Major German project addresses challenges of digitizing patient data

Six of Germany's Helmholtz centers are cooperating to ensure patient privacy is protected while allowing science to use patient data to advance innovative medicine. They have set up the Helmholtz Medical Security, Privacy, and AI Research Center (HMSP) to pursue this aim.

Stethoscope and tablet ; Source: + PeopleImages
© + PeopleImages

The Helmholtz Center for Information Security (CISPA), the German Center for Neurodegenerative Disease (DZNE), the German Cancer Research Center (DKFZ), the German Research Center for Environmental Health (HMGU), the Helmholtz Center for Infection Research (HZI), and the Max Delbrück Center for Molecular Medicine (MDC) are implementing the interdisciplinary work of the HMSP. The new center brings together leading experts from IT-security, privacy, artificial intelligence (AI)-machine learning, and medical professionals to allow for secure and privacy-preserving processing of medical data using technologies of the future.

HMSP spokesman Michael Backes, founding director of CISPA, explained, "The gathering, analysis, and further development of enormous banks of medical data enable researchers to gain unparalleled insights and develop new approaches. Doing this in a trustworthy, secure, and efficient manner demands interdisciplinary, top-level research." Backes continued that CISPA has already developed a process that in future will among other things make possible efficient analysis and processing of encoded patient data.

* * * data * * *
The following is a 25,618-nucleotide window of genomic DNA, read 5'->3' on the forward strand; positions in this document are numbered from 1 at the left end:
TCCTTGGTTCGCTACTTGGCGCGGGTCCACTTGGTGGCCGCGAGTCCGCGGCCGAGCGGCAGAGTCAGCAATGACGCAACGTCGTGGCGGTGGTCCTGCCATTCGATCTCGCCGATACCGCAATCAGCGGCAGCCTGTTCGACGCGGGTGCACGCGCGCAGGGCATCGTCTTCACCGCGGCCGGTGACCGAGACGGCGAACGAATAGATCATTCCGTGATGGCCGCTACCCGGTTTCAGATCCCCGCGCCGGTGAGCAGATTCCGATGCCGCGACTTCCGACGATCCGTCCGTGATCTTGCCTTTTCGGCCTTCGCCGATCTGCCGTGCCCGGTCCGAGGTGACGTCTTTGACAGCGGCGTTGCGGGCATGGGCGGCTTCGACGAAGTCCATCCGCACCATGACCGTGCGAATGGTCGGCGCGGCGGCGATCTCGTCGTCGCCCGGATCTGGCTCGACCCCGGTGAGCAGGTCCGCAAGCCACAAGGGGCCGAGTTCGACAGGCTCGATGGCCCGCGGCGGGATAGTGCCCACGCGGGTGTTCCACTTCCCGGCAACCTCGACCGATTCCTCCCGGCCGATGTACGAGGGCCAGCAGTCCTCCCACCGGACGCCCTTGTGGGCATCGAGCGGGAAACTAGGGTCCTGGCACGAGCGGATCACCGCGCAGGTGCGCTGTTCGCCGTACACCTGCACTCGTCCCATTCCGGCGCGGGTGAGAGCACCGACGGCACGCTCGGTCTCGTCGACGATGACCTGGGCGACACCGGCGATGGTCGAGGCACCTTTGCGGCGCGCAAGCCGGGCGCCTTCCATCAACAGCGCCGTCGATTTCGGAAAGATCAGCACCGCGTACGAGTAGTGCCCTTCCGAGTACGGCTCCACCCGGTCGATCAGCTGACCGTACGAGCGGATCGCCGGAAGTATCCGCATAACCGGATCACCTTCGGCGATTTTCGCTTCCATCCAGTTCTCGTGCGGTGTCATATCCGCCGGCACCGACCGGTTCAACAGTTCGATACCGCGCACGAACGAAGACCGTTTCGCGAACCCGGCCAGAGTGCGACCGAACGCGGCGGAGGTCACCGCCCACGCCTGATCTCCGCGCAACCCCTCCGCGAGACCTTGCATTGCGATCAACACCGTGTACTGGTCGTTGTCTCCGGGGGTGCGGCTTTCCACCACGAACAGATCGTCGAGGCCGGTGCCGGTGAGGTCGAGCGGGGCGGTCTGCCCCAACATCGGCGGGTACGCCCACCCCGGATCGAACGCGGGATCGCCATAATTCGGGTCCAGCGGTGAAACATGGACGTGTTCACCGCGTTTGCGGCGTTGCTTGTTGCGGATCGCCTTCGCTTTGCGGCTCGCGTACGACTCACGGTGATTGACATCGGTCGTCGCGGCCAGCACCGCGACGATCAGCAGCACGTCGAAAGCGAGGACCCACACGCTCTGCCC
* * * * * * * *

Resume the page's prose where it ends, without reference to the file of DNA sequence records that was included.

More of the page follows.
The Helmholtz Association of Research Centers is dedicated to "research for grand challenges." Set up in 1995 to consolidate the country's existing, internationally-known research centers, Germany's Federal Ministry of Education and Research (BMBF) provides around 90 percent of the funding for its work. Helmholtz is also a key feature of the unique environment for innovation in Germany because it functions as an interface between basic science and industry.

The initiative to set up HMSP is in part a response to rapid advances in AI and "big data" and their implications for personalized medicine, for which there is a rapidly growing market. The center's work will therefore have an impact on Germany's healthcare industry as well.

HEALTH MADE IN GERMANY's profile of the digital health sector underscores and analyzes this. For example, the country's market for mobile health technologies was EUR 392 in 2017, with that sum expected to almost double by 2020.